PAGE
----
Representational State Transfer (REST) is the architectural style used in the development of Web services for the World Wide Web. RESTful systems typically use HTTP to request, retrieve, and send data to web servers.
It was designed with several factors in mind:
- Performance - does not utilize much bandwidth
- Scalable - able to suppport a large number of components
- Simplistic - non-complex interfaces
- Visibility - communication is seen by service agents
- Portable - send code with data
- Reliable - resistent to failure
To meet these demands, REST dictates a list of 6 constraints.
There is a separation of concerns where clients (such as your browser) are not concerned with data storage, and the servers are not concerned with the user interface. This improves the portability of the user interface across multiple platforms, improves scalability by simplifying components, and allows components to evolve independently.
State session is held in the client. There is no client context that is stored on the server between requests. Each request must contain all the necessary information to process the request. Visibility is improved because a monitoring system does not have to look beyond a single request in order to understand the request. It is reliable due to the ease of recovering from partial failures. And Scalable with the server not having to store data between requests allows to free up resources.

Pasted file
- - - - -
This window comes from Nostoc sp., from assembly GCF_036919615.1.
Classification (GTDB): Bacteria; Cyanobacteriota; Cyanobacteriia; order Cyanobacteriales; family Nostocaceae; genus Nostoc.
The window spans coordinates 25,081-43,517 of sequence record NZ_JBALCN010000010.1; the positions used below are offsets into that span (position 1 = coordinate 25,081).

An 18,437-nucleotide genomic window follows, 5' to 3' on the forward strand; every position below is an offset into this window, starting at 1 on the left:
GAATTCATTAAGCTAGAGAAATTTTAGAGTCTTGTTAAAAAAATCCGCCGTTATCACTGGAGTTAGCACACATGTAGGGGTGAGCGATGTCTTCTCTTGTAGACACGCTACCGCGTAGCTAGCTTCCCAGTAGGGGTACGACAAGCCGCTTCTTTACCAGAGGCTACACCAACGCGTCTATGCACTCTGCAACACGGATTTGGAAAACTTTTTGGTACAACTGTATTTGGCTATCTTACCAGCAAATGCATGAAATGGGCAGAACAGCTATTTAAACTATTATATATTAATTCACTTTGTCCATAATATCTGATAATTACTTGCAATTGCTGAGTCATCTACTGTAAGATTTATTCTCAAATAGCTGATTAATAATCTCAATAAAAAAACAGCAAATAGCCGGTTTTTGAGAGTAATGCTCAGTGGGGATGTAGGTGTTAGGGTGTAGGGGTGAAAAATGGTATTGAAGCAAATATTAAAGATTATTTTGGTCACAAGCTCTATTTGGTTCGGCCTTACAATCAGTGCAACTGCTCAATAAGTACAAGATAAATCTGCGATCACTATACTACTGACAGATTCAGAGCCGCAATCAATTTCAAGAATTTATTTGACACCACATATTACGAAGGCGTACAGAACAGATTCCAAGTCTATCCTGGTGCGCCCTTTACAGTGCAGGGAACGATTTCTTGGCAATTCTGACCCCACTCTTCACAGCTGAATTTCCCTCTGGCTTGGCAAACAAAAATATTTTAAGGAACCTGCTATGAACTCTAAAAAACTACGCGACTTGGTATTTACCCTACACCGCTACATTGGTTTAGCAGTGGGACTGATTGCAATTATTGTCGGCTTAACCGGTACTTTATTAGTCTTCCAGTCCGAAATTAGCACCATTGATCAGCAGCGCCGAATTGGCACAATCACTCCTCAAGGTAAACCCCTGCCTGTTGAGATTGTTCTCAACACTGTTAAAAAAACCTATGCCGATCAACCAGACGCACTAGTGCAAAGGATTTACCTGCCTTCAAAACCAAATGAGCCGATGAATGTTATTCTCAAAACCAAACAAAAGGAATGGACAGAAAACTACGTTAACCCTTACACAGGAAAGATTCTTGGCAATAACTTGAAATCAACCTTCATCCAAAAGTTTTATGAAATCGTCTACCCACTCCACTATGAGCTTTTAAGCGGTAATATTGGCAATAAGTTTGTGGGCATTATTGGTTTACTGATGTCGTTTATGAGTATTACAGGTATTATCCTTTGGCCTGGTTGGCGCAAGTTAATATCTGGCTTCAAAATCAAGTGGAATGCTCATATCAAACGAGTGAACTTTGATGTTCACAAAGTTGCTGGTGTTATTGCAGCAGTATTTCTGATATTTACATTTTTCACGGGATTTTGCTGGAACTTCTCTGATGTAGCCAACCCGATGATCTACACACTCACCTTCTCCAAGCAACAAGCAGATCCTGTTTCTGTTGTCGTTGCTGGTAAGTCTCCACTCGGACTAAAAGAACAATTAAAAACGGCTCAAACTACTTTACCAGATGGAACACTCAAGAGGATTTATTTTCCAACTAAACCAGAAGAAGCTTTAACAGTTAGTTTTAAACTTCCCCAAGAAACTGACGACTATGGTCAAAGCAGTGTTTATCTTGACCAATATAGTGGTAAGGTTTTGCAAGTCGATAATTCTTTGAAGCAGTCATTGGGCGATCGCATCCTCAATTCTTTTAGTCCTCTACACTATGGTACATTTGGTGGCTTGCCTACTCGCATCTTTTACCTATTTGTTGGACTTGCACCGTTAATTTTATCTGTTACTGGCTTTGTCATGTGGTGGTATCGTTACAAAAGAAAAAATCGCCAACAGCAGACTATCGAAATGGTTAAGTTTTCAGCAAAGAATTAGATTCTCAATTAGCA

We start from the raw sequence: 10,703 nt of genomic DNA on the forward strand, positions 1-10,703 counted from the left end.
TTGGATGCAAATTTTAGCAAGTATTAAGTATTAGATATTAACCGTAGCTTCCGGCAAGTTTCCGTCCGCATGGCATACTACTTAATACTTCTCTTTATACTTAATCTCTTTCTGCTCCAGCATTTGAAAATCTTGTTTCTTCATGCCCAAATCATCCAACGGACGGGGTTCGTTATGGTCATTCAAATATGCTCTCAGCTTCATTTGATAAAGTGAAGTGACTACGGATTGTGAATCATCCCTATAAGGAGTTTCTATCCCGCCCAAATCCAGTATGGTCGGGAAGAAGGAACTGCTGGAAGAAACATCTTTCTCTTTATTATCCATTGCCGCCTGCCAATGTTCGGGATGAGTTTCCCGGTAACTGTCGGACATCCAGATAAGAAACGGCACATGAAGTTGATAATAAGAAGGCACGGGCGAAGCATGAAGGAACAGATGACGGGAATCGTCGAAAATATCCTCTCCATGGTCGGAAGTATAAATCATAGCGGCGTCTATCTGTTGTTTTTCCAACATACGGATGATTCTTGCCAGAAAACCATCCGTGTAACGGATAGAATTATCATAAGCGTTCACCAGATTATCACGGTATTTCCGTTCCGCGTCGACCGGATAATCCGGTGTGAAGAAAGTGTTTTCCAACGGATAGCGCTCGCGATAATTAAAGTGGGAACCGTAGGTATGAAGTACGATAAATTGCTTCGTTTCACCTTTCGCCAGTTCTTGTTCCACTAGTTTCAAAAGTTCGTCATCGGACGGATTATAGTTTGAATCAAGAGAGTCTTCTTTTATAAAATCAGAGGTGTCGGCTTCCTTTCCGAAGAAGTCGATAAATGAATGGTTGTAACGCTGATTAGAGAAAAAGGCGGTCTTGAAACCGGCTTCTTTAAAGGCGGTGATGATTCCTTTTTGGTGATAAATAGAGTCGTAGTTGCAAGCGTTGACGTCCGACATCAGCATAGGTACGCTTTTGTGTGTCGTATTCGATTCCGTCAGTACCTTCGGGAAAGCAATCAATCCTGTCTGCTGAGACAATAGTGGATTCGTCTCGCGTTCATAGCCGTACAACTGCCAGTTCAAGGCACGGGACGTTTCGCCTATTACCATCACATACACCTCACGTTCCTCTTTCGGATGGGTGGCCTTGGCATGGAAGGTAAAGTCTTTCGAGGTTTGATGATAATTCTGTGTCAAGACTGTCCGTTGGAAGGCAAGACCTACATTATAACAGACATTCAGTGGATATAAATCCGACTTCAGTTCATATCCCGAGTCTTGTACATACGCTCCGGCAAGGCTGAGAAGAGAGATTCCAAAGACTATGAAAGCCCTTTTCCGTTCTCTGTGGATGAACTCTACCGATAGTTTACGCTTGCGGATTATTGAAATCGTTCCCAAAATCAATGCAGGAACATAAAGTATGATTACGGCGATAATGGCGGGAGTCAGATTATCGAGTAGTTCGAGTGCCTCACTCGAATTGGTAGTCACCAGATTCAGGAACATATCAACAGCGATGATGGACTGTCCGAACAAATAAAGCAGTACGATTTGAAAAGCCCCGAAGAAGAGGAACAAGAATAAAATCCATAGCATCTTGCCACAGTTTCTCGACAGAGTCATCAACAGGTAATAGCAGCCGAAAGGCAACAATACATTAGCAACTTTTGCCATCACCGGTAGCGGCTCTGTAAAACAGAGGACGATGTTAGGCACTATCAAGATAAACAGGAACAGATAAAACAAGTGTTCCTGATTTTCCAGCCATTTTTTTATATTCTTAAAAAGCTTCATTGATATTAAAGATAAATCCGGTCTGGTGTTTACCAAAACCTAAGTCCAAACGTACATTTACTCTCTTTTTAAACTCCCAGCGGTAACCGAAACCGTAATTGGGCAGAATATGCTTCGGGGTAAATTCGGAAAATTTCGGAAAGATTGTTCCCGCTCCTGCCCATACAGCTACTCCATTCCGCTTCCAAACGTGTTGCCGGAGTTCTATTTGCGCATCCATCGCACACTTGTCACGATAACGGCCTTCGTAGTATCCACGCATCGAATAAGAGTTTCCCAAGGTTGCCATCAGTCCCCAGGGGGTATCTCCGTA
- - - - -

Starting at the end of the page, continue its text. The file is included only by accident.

Responses must define themselves as cachable or not, to prevent stale or inappropriate data for future requests. Improves efficiency, scalability, and performance by partially or completely removing some interactions.
The uniform interface simplifies and decouples the architecture, which allows each part to evolve independently. REST is defined by four interface constraints: identification of resources, manipulation of resources through representations, self-descriptive messages, and hypermedia as the engine of application state.
A client cannot typically tell if it is connected to the end server or an intermediary along the way. This improves system scalability by providing load balacing with shared caches, limits overall system complexity, and promtes substrate independence.
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For more information, Roy Fielding's doctoral dissertation is hosted on University of California, Irvine.